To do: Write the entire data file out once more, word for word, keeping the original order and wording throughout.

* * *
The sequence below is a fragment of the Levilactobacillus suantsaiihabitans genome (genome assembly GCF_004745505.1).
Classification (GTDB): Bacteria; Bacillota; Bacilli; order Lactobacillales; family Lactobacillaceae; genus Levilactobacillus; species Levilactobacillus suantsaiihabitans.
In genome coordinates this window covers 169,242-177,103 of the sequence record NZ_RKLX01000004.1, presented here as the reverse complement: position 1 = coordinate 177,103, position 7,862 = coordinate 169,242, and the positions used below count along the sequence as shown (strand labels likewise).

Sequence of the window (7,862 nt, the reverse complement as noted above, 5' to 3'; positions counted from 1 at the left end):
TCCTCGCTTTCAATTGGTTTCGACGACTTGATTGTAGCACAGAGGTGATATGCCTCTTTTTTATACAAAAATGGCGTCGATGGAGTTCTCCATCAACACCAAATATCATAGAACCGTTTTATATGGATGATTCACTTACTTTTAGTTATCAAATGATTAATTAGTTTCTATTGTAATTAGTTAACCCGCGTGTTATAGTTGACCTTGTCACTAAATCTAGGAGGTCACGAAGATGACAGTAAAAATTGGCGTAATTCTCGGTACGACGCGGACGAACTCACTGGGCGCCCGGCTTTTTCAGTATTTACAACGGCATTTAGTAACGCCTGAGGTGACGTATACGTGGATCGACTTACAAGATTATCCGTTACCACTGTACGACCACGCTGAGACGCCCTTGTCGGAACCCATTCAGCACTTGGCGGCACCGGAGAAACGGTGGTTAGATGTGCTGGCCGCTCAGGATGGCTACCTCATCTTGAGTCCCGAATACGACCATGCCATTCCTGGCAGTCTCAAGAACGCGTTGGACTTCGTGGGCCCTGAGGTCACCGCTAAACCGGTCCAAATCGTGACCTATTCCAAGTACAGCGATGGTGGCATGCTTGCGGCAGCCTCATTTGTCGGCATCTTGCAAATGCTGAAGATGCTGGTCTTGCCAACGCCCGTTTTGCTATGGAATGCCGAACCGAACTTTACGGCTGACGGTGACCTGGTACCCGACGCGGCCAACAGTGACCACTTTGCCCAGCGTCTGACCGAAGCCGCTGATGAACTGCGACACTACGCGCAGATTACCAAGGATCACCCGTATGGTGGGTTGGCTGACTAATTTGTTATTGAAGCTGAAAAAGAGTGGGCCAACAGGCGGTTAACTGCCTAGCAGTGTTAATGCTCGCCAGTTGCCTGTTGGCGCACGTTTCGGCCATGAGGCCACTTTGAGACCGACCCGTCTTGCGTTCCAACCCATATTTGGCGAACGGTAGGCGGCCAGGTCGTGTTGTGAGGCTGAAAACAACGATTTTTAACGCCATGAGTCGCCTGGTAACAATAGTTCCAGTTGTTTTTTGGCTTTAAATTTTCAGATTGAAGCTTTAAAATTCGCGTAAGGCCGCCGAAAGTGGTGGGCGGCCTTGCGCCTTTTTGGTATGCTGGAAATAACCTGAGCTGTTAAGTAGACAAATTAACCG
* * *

The sequence below is a fragment of the Levilactobacillus suantsaiihabitans genome (genome assembly GCF_004745505.1).
Classification (GTDB): Bacteria; Bacillota; Bacilli; order Lactobacillales; family Lactobacillaceae; genus Levilactobacillus; species Levilactobacillus suantsaiihabitans.
In genome coordinates this window covers 169,242-177,103 of the sequence record NZ_RKLX01000004.1, presented here as the reverse complement: position 1 = coordinate 177,103, position 7,862 = coordinate 169,242, and the positions used below count along the sequence as shown (strand labels likewise).

Sequence of the window (7,862 nt, the reverse complement as noted above, 5' to 3'; positions counted from 1 at the left end):
TCCTCGCTTTCAATTGGTTTCGACGACTTGATTGTAGCACAGAGGTGATATGCCTCTTTTTTATACAAAAATGGCGTCGATGGAGTTCTCCATCAACACCAAATATCATAGAACCGTTTTATATGGATGATTCACTTACTTTTAGTTATCAAATGATTAATTAGTTTCTATTGTAATTAGTTAACCCGCGTGTTATAGTTGACCTTGTCACTAAATCTAGGAGGTCACGAAGATGACAGTAAAAATTGGCGTAATTCTCGGTACGACGCGGACGAACTCACTGGGCGCCCGGCTTTTTCAGTATTTACAACGGCATTTAGTAACGCCTGAGGTGACGTATACGTGGATCGACTTACAAGATTATCCGTTACCACTGTACGACCACGCTGAGACGCCCTTGTCGGAACCCATTCAGCACTTGGCGGCACCGGAGAAACGGTGGTTAGATGTGCTGGCCGCTCAGGATGGCTACCTCATCTTGAGTCCCGAATACGACCATGCCATTCCTGGCAGTCTCAAGAACGCGTTGGACTTCGTGGGCCCTGAGGTCACCGCTAAACCGGTCCAAATCGTGACCTATTCCAAGTACAGCGATGGTGGCATGCTTGCGGCAGCCTCATTTGTCGGCATCTTGCAAATGCTGAAGATGCTGGTCTTGCCAACGCCCGTTTTGCTATGGAATGCCGAACCGAACTTTACGGCTGACGGTGACCTGGTACCCGACGCGGCCAACAGTGACCACTTTGCCCAGCGTCTGACCGAAGCCGCTGATGAACTGCGACACTACGCGCAGATTACCAAGGATCACCCGTATGGTGGGTTGGCTGACTAATTTGTTATTGAAGCTGAAAAAGAGTGGGCCAACAGGCGGTTAACTGCCTAGCAGTGTTAATGCTCGCCAGTTGCCTGTTGGCGCACGTTTCGGCCATGAGGCCACTTTGAGACCGACCCGTCTTGCGTTCCAACCCATATTTGGCGAACGGTAGGCGGCCAGGTCGTGTTGTGAGGCTGAAAACAACGATTTTTAACGCCATGAGTCGCCTGGTAACAATAGTTCCAGTTGTTTTTTGGCTTTAAATTTTCAGATTGAAGCTTTAAAATTCGCGTAAGGCCGCCGAAAGTGGTGGGCGGCCTTGCGCCTTTTTGGTATGCTGGAAATAACCTGAGCTGTTAAGTAGACAAATTAACCG